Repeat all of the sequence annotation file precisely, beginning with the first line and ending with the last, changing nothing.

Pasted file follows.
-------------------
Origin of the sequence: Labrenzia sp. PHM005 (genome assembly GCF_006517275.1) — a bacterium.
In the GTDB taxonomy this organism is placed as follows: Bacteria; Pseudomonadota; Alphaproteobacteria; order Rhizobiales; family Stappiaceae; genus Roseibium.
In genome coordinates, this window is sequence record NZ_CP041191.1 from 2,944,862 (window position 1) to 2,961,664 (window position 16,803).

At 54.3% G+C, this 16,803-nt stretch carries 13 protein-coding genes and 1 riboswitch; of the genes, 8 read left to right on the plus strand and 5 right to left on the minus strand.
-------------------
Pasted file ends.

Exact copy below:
Origin of the sequence: Labrenzia sp. PHM005 (genome assembly GCF_006517275.1) — a bacterium.
In the GTDB taxonomy this organism is placed as follows: Bacteria; Pseudomonadota; Alphaproteobacteria; order Rhizobiales; family Stappiaceae; genus Roseibium.
In genome coordinates, this window is sequence record NZ_CP041191.1 from 2,944,862 (window position 1) to 2,961,664 (window position 16,803).

At 54.3% G+C, this 16,803-nt stretch carries 13 protein-coding genes and 1 riboswitch; of the genes, 8 read left to right on the plus strand and 5 right to left on the minus strand.